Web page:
Afterwards, Geth and I finished our drinks and sloped off to get some rest.  All in all, it was a fantastic weekend of music and the bands were great…it was just a shame we had to go to Butlins to see them.

Updated Band Aid baby bucket list progress: song artists 4/37 (10.8%); message artists 2/7 (28.6%); total artists 6/44 (13.6%).

Infest day 1

I love music festivals.  There’s something very exciting about an entire intense weekend spent in the one place, seeing lots and lots of bands playing, catching up with tens of people you’ve not seen in ages, and eating lots of delicious food that you usually can’t have in order to provide a carb base for all the cider you’ll be drinking build energy for all the dancing you have to do.  Utter bliss.

Unfortunately, Geth and I find nowadays that we can’t do as many camping festivals as we used to.  The discomfort of sleeping in a tent is less manageable than it used to be – now that we’re old gits in our thirties we both find we need a good night’s sleep – and when it rains it’s absolutely miserable.  I’ve been to a few festivals where it’s been a total washout all weekend (or worse, ones where the heavens open all day long on arrival day so that you’re slogging through mud for the rest of the festival).  Last year’s M’era Luna was one such example, and so I think I need at least another two or three years to forget all the bad stuff about camping.  It’s a shame though, ’cause both M’era Luna and Beautiful Days are coming up with some cracking lineups at the moment.  I’ve also always really wanted to go to one of the two Rewind festivals that are on during the summer in the UK.  Maybe in a few years’ time I’ll consider hiring a camper van or staying in a nearby hotel.  Maybe.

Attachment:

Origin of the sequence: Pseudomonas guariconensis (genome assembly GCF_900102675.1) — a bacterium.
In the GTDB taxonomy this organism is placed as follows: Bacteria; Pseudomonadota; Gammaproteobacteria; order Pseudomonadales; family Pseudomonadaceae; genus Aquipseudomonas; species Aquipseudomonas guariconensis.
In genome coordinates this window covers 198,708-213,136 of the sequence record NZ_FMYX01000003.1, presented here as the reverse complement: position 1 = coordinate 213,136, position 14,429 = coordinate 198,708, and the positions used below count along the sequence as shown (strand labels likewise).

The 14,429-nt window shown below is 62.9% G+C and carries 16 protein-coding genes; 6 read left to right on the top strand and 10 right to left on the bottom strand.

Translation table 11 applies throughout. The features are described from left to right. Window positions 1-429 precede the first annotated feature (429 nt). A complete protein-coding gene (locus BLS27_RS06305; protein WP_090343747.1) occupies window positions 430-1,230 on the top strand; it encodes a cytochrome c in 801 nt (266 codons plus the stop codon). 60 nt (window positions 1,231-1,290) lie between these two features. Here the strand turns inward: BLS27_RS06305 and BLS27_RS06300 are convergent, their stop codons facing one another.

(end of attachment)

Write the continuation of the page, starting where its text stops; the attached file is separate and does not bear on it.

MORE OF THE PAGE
In the meantime, indoor festivals are where it’s at as far as I’m concerned, and we booked to go to two this year.  The first of these is Infest, and I’m having as good a time as always!